South Carolina Environmental Law Project

Lawyers for the Wild Side of South Carolina

Conservation groups sue over experimental seawalls along parts of eroding SC coast
December 7th, 2016

By Matt Long

Two environmental groups have sued South Carolina’s environmental agency over an experimental type of plastic seawall being tested on two barrier island beaches. But the lawsuit comes as the agency’s own staff is expected to recommend their removal.

The South Carolina Wildlife Federation and the state’s Sierra Club chapter filed the federal lawsuit Tuesday against the state Department of Health and Environmental Control (DHEC), claiming the walls prevent endangered loggerhead sea turtles from reaching sand dunes where they would lay their eggs.

“It’s interfering with their ability to nest,” said staff attorney Amelia Thompson of the SC Environmental Law Project, which filed the lawsuit on behalf of the two conservation groups. Thompson said the federal Endangered Species Act forbids acts that “harm” protected animals (known as “takes” under the law) and she maintains the temporary walls meet the criteria. “Because the nesting isn’t happening.”

The Wave Dissipation System (WDS) is part of an experiment by The Citadel to determine if the relatively new invention by a Mount Pleasant business could offer a solution to beach erosion. The devices use pipes rather than solid walls, with the idea that water could flow through them while still preventing sand from washing out to sea. Testing of the walls have been underway for nearly two years at four sites at the Isle of Palms in Charleston County and Harbor Island in Beaufort County. A 2014 legislative proviso granted the program an exemption from South Carolina’s ban on seawall construction.

After the SC Environmental Law Project raised concerns about the walls this spring, DHEC agency staff ordered the Citadel professor leading the study to remove them once the experiment finished in July. However, property owners wanted the agency to at least wait until the results were announced. The DHEC board overrode the staff in September, allowing the devices to remain in place.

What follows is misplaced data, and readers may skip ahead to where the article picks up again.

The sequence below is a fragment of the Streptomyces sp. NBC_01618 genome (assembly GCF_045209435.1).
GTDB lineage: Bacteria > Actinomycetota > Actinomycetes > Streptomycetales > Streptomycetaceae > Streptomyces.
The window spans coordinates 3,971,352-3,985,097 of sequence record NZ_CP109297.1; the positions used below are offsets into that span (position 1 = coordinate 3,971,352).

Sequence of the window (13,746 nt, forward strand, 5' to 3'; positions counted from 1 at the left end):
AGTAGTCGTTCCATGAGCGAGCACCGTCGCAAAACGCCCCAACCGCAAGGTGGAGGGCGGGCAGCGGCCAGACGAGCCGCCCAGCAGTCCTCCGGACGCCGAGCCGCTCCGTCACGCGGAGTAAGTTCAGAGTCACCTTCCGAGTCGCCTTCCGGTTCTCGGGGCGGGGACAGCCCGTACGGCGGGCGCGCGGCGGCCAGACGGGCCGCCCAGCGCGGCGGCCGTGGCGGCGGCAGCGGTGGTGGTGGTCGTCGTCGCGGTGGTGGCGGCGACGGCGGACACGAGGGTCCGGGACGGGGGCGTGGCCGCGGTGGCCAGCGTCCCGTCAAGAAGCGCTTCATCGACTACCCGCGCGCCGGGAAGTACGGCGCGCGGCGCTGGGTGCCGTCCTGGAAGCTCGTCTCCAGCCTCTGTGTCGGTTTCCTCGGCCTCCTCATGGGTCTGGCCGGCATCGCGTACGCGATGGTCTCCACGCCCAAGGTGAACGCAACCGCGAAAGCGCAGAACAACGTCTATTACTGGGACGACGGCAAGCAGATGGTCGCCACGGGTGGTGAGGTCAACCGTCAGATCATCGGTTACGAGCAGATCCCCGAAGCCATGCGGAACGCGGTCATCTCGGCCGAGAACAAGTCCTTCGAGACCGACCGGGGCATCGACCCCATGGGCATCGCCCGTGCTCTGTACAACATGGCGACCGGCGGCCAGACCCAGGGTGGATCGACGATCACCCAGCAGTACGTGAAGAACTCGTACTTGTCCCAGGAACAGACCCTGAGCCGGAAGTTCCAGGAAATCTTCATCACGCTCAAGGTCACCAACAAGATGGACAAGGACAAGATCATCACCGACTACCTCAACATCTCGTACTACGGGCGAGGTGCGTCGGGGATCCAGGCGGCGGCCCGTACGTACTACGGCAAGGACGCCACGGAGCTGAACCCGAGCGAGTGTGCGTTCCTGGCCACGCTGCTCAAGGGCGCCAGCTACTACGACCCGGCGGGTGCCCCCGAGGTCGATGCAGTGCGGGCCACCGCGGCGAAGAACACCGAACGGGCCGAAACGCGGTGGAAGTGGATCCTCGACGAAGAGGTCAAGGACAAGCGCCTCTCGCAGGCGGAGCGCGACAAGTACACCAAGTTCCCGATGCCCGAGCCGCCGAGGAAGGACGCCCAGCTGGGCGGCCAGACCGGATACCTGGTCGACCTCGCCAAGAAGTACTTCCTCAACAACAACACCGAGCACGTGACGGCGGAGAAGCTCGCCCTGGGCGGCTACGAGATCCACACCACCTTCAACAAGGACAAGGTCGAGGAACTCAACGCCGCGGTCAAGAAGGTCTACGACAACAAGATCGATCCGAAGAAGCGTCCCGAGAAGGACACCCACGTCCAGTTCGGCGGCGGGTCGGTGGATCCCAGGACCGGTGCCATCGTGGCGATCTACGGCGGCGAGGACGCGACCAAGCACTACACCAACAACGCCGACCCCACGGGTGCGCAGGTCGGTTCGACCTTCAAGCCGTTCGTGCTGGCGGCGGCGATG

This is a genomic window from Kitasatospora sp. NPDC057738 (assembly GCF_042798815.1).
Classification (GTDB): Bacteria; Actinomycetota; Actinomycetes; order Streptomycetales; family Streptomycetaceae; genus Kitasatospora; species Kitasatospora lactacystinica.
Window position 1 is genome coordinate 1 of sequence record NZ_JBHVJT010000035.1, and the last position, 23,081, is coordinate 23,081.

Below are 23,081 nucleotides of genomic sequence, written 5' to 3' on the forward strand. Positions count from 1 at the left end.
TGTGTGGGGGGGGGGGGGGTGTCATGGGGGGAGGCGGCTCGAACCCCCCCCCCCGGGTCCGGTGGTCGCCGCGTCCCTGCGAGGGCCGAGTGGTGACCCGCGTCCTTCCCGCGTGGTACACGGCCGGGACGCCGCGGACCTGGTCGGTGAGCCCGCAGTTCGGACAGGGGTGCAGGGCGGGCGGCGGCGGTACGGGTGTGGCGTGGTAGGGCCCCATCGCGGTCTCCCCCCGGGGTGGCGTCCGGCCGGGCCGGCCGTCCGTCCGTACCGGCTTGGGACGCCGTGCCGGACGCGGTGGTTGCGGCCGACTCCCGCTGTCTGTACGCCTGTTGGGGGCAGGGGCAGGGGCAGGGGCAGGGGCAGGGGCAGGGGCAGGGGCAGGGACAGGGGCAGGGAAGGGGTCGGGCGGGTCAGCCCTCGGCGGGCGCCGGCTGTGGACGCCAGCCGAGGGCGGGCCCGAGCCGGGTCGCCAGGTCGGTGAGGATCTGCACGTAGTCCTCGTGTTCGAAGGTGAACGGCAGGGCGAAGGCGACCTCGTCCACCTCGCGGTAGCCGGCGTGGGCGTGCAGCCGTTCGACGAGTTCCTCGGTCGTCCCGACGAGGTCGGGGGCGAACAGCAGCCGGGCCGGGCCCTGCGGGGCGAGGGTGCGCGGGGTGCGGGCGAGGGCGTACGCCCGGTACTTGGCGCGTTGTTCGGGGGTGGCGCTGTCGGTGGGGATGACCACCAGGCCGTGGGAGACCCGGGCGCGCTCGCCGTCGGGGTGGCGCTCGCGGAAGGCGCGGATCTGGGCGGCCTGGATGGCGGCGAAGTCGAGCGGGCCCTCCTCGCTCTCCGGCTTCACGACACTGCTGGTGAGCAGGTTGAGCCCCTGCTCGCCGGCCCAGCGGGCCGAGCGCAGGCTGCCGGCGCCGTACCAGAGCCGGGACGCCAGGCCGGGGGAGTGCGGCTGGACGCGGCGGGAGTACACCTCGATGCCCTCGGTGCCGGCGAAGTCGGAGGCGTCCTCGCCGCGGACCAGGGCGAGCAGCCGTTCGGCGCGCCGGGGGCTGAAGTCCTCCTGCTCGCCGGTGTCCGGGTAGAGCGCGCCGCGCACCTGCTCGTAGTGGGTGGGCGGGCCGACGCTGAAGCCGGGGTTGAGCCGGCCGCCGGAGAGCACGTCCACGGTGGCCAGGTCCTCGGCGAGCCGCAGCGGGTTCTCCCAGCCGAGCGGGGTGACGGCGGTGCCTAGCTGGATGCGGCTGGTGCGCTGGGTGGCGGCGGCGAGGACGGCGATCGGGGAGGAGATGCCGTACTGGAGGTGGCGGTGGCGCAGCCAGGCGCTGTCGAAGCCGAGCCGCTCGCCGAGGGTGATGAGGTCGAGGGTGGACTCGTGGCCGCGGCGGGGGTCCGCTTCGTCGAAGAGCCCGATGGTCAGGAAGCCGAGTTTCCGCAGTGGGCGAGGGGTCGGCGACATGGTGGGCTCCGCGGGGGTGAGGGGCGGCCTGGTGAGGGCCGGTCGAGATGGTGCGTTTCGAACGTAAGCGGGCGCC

The property owners and WDS patent holder SI Systems, LLC argue the walls are only used in front of existing structures as substitutes for sandbags they say would prevent turtles from nesting along those developed dunes anyway. Turtle nesting season is in the spring.

But it could be a moot point. Agency staff plan to present the study’s findings at their board’s meeting Thursday and plan to recommend the walls’ removal. “Staff concludes that the WDS has not been successful in addressing an erosional issue and results in negative impacts to the beach,” the report that will be presented Thursday states. “Staff is therefore recommending that this technology, methodology or structure not be approved for future or continued use at these pilot locations or additional locations.”

DHEC’s board will meet at 9:30 a.m. Thursday. The study is listed among the last items on their agenda.

The lawsuit also asks a judge court to declare the WDS system illegal under the federal Endangered Species Act.

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